On March 11, it will hold a nationwide three-day vaccination campaign with a combined measles-rubella vaccine, hoping to reach nearly five million children up to age 14. It will then integrate the dual vaccine into its national health service.
Christine McNab, a spokeswoman for the Measles and Rubella Initiative was quoted as saying by the New York Times that Rwanda can do so because they’ve done such a good job on measles. Measles and Rubella Initiative will provide the vaccine and help pay for the campaign.
Rubella, also called German measles, causes a rash that is very similar to the measles rash, making it hard for health workers to tell the difference. Rubella is generally mild, even in children, but in pregnant women, it can kill the fetus or cause serious birth defects, including blindness, deafness, mental retardation and chronic heart damage.
Ms. McNab said that Rwanda had proved that it can suppress measles and identify rubella, and it would benefit from the newer, more expensive vaccine. The dual vaccine costs twice as much — 52 cents a dose at Unicef prices, compared with 24 cents for measles alone. The MMR vaccine that American children get, which also contains a vaccine against mumps, costs UNICEF $1.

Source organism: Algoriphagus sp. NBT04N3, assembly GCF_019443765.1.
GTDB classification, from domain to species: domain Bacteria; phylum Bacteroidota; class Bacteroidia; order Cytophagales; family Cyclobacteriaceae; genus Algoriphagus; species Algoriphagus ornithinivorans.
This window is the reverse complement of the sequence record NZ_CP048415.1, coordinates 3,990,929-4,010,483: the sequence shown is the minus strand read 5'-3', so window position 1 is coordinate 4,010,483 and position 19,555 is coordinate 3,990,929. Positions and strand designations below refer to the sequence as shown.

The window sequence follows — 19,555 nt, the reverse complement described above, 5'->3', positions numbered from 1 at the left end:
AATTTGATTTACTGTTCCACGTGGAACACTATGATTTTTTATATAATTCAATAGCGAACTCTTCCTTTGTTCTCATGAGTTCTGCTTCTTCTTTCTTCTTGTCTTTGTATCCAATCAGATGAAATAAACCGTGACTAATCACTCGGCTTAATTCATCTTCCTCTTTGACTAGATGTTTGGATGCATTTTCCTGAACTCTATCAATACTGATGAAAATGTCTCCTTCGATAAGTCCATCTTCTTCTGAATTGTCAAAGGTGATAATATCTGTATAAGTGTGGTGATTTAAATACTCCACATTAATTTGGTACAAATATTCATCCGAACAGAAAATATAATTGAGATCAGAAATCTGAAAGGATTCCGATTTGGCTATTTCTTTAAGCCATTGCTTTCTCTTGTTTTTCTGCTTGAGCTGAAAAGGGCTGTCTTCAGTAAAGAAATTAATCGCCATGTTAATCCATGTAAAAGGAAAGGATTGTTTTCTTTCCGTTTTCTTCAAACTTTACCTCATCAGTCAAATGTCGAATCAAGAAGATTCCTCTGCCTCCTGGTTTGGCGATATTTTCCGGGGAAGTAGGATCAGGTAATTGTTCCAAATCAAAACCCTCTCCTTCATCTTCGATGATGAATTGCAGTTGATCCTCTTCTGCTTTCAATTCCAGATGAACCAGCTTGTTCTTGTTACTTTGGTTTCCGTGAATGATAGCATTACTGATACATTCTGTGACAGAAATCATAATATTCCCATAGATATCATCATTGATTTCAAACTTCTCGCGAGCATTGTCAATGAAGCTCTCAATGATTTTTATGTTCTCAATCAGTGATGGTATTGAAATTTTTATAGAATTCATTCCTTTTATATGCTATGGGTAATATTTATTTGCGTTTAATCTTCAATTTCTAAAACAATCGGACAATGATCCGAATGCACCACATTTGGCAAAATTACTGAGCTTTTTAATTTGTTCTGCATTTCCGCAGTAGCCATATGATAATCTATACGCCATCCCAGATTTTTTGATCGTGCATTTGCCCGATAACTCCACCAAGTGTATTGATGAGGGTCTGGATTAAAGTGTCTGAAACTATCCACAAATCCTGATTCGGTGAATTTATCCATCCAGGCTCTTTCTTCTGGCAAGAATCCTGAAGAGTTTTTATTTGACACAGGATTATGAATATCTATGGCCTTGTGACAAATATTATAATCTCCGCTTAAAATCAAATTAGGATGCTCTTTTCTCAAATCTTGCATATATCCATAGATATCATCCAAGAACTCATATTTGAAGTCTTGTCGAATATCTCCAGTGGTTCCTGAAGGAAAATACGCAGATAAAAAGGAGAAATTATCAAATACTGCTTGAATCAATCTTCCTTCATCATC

Every year, an estimated 112,000 children, mostly in Africa, South Asia and the Pacific islands, are born with handicaps caused by their mothers’ rubella infection. Measles deaths among children have declined 71 percent since 2000.
The initiative is a partnership of many health agencies, vaccine companies, donors and others, but is led by the American Red Cross, the United Nations Foundation, the Centers for Disease Control and Prevention, UNICEF and the World Health Organization.